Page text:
- Recompense for damages caused by the employee in the workplace
Legal garnishments cannot exceed 82% of the take-home pay for any workweek if the employee’s gross weekly pay when the most recent writ of garnishment issued was $770 or less, or 75% of the take-home pay for any workweek if the gross weekly pay exceeded $770. If the employee’s weekly take-home pay is less than 50 times the federal minimum hourly wage, the entire amount may be exempt.
You also cannot charge workers for required uniforms or accessories if they are distinctive in style, color, or material.
Final Paycheck Laws
Termination pay must be paid immediately if you discharge an employee. If the employee quits, you must pay final wages no later than their usual payday or seven days after the employee quits, whichever is earlier.
Accrued Paid Time Off
In Nevada, you have the choice of front-loading leave at the start of the year or letting leave accrue. You must let leave carry over into the next year unless it exceeds 40 hours in a benefit year. You can institute a use-or-lose policy for PTO over 40 hours.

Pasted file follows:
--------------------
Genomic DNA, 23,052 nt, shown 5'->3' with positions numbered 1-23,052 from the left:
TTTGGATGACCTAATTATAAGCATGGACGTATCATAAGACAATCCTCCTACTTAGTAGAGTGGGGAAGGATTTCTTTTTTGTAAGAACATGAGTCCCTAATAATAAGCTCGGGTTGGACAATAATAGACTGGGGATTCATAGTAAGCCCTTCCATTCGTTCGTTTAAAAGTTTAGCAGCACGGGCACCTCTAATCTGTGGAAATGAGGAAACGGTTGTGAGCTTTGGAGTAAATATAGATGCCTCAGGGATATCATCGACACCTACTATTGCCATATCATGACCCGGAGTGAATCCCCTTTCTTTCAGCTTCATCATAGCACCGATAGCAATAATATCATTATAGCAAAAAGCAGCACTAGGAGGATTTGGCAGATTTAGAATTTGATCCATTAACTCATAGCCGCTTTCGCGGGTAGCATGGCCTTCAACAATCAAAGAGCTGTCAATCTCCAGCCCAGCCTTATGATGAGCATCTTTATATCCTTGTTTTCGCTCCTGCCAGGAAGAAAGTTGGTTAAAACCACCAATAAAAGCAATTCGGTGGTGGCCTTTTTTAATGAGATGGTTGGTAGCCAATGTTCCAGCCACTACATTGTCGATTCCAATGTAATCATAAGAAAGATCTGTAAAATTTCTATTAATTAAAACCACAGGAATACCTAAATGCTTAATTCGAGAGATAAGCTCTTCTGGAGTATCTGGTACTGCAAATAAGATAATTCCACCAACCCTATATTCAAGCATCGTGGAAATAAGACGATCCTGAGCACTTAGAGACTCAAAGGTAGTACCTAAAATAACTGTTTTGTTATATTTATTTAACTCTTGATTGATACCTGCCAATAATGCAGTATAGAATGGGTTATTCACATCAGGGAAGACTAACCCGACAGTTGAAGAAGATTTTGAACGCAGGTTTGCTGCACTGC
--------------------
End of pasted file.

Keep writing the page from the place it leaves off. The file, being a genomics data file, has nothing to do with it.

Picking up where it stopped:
If you front-load leave, have a clear, written policy about reimbursement if the employee quits. Nevada does not require you to pay front-loaded leave if the employee quits. If you fire the person, you cannot deduct untaken paid leave from the final paycheck.
Nevada HR Laws That Affect Payroll
Nevada is relatively easy when it comes to payroll laws. Many align with federal rules, but you do need to know them. The state Department of Labor (DOL) made changes in recent years to the minimum wage and PTO requirements, and other regulations may be next.
Nevada New Hire Reporting
You must report new hires within 20 days of their hire dates. This includes rehires if they have been separated from your employment for more than 60 days. While the state has a new hire form, it’s not required. However, you must include:
- Employee’s Full Name
- Employee’s Social Security Number
- Employee’s Address (City, State, and ZIP code)
- Employer’s Federal Employer Identification Number
- Employer’s Name